“War. What is it good for? Absolutely nothing.” Edwin Starr was right, but war is even worse when it is forgotten. In The Miracle at Santa Anna Spike Lee has focussed on a less-known but vitally important corner of US military history: the involvement of black troops in the liberation of Europe. But the film isn’t just a history lesson, it has bangs, heroism, and treachery that we’d expect of a war movie.
The film starts in 1982 in New York City, an elderly black postal worker, Hector Negron (Laz Alonso), shoots dead a man who has come into the post office to buy some stamps. A rookie journalist’s interview with the old man is then used as a framing device to recall Hector’s experiences fighting in Italy during World War II.
The old man was one of the black Americans who fought in special regiments of ‘Buffalo Soldiers’ in both World Wars. Bob Marley fans will know the term buffalo soldiers from his song of the same name, although his song referred to black soldiers fighting in the Indian Wars of the 19 century. Despite Marley’s famous song, these black men rarely make it into films or TV series. The point is made prior to Hector’s shooting, when he shouts a reminder at the John Wayne World War 2 movie on the TV that black soldiers fought too.
Spike Lee may be concerned to focus on a corner of history that has been forgotten about by history and the media, but he uses all the techniques of an old fashioned Hollywood movie to get his point across. The stirring orchestral music – all horns and strings – particularly hark back to classic movies. The ferocious battle early on in Hector’s war story might not quite match Saving Private Ryan for sheer chaotic madness, but it’s graphic enough to give us a good idea of the bloody nastiness and confusion of war.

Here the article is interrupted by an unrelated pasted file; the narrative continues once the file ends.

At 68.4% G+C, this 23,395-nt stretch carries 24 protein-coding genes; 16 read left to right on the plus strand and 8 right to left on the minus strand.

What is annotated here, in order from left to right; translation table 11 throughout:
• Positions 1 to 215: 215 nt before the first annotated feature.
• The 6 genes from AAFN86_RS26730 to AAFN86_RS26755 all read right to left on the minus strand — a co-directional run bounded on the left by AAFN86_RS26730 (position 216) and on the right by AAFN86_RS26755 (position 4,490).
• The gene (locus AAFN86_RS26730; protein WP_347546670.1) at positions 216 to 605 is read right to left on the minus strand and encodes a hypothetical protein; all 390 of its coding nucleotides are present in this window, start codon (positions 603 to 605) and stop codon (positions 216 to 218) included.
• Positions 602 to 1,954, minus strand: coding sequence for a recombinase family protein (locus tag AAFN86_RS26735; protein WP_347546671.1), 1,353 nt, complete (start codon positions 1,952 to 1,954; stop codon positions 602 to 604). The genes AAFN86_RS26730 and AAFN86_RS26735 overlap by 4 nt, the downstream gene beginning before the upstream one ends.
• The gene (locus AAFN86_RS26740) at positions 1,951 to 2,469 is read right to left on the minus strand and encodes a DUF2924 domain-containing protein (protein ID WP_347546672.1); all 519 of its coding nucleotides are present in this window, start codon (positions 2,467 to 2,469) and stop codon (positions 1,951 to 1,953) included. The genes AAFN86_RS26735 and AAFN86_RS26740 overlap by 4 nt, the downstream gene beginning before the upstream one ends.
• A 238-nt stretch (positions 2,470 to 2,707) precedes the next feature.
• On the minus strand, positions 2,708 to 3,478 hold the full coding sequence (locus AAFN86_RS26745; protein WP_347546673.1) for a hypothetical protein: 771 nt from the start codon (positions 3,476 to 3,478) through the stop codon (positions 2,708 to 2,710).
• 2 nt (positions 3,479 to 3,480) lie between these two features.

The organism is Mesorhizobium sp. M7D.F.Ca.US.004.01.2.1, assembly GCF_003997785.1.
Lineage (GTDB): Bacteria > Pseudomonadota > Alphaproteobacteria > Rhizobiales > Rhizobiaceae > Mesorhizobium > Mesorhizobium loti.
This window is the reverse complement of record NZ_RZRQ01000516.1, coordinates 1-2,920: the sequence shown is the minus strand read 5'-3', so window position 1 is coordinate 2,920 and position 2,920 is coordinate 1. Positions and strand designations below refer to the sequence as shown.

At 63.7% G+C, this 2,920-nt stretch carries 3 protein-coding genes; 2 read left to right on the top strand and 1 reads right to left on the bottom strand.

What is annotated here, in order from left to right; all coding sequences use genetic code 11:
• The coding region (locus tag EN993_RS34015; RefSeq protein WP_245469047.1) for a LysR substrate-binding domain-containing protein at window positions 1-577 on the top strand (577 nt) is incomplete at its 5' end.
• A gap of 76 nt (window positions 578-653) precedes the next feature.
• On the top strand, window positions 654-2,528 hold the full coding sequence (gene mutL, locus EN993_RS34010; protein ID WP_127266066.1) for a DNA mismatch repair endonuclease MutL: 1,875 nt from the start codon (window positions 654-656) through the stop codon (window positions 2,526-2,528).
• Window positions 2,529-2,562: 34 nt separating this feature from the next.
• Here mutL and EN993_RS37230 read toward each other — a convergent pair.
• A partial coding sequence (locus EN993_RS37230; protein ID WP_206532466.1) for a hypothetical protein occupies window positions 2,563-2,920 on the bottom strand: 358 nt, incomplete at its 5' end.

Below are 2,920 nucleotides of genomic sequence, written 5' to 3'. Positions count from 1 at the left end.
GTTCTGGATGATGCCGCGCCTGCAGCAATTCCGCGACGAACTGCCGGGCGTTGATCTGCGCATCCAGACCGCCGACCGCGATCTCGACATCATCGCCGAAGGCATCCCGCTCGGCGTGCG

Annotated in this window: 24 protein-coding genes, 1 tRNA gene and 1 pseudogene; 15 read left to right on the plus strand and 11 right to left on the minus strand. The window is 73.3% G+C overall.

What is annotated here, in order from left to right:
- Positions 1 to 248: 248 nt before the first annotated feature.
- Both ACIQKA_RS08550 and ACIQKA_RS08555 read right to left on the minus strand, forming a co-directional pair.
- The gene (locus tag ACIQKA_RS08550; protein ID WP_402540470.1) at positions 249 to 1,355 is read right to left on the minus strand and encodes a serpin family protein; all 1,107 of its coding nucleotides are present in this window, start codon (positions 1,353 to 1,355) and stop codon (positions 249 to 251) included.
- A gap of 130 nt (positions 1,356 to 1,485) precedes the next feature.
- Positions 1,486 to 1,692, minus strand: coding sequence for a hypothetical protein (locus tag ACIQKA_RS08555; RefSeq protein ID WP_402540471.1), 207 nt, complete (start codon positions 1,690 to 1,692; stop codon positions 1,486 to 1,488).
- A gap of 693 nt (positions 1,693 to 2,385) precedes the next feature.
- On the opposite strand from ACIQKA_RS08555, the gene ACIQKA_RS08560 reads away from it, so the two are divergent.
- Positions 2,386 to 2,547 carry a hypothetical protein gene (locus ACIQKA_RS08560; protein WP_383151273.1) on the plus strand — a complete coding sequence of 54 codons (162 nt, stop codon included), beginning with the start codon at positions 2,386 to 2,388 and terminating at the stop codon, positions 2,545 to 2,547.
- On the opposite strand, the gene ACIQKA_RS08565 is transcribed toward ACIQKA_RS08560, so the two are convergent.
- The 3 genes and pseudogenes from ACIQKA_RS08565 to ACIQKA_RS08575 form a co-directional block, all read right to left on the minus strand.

It takes a while for the characters to become established, but when they do we meet four very different men. There’s the simple giant, Private Train (Omar Benson Miller), the ladies man Sergeant Cummings (Michael Ealy), intellectual Staff Sergeant Stamps (Derek Luke) and the Italian-speaking Latin American Corporal Negron himself. They find themselves stuck behind enemy lines in a small town in the mountains.
An hour into the film, I was baffled by all the plots, sub-plots, and characters slipping in and out of the story. That’s the way I like it – being presented with an confusing mess that get unscrambled through the rest of the film. Through the rest of the film I was, by and large, kept guessing.
Although the racism at the heart of US society is Spike Lee’s career long focus, The Miracle at St Anna does veer into stereotype. The Italians are painted as friendly, argumentative and superstitious. The white Americans are largely racist ignoramuses, while the more open-minded Italians find common ground with the black troops. This characterisation of race relations is painted in rather, erm, black and white terms. Still, perhaps things really were that bad back then, and the racist southern officer doesn’t stay too long on the screen to make his one-dimensionality an issue.
Action dwindles towards the final third of the film, slowing down somewhat. Being a Spike Lee production, these soldiers are not content to chat about football, women and beer, Sgt. Stamps and co chew on meatier issues. God and the problem of evil, the role of black men in a ‘white man’s war’, the nature of freedom and integration with racist white society are all engagingly debated. Eventually, the film does pick up in time-honoured war movie fashion, with a final fire fight.
Just when you thought that was it, the film returns to the 1980s story of the old Hector Negron. This resolves into a ludicrous ending, piling on more Monterey Jack than a Manhattan cheeseburger, even more annoyingly, the mystery of the initial shooting is never solved. Despite its flaws, Miracle… is interesting, exciting and can’t help but demonstrate Spike Lee’s great skills as a film-maker.